Our modern midnight-to-midnight reckoning came from the Romans.The Month Governed by the Moon.—Just as one complete rotation of the globe on its axis, from sunset on to sunset again, marks off one day on this earth, so the time required for the moon to go once around the earth—that is, to pass through its visible phases, as from crescent to full moon and to crescent again—constituted the original month.Wherever this record can be adequately tested, it stands revealed as trustworthy history.
The harmony of the time statements in the Scripture strengthens our confidence in the accuracy of the inspired Word, but chronology is not essential to salvation.
That is evidently why God did not see fit to fill in all the details of chronology.
When God set this globe spinning on its axis and sent it on its yearly course around the sun, accompanied by its smaller attendant, the moon, He decreed that these heavenly bodies should govern the earth’s day and night, and, further, that they should be “for signs, and for seasons, and for days, and years” (Genesis ).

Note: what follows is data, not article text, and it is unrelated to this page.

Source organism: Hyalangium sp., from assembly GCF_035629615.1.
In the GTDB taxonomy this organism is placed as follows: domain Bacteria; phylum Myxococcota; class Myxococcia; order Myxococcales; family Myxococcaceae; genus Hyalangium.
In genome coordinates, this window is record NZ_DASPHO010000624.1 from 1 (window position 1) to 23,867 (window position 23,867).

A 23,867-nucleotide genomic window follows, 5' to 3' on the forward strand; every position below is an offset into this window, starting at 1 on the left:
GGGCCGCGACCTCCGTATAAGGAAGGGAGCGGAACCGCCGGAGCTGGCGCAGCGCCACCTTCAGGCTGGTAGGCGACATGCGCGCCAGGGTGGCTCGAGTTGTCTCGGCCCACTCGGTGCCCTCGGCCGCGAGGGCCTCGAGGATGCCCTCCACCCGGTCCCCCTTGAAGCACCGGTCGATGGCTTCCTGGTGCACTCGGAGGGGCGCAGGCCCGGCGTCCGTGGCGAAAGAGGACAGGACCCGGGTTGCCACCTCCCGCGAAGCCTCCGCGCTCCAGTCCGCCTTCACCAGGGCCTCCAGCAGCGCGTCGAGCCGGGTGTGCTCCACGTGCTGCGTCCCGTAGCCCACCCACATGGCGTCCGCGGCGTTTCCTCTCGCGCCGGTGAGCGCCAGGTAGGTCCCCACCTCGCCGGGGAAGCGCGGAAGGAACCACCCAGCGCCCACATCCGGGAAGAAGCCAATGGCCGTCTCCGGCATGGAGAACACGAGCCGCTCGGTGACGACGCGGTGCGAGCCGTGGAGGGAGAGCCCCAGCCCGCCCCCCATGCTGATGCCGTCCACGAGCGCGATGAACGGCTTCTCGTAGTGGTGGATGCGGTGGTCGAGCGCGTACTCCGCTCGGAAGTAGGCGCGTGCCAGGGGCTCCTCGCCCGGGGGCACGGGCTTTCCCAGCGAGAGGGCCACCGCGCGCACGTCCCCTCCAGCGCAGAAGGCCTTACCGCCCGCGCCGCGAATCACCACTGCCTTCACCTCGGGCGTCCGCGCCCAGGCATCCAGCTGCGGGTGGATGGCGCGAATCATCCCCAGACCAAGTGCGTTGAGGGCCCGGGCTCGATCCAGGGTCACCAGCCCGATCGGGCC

Thus time is measured for the earth by these motions.
The Year Measured by the Sun.—As our spinning earth, circled continuously by the moon, traverses its vast course around the sun, it makes the circuit of the four seasonal landmarks—the summer and winter solstices and the spring and autumnal equinoxes—to complete what we call a year.
These points do not mark off the year as visibly as the moon does the lunar month, yet even relatively primitive peoples can recognize them by repeated observation of the shadows cast by the sun at rising, setting, and noon throughout the year.
For “God called the light Day, and the darkness he called Night” (Genesis 1:5).
As we, on any given spot on this spinning globe, are carried eastward, out of the sunlight and into the shadow, we say that the sun is setting in the west.
To dogmatize on chronology or to attempt to fix every date once for all would be not only presumptuous but impossible.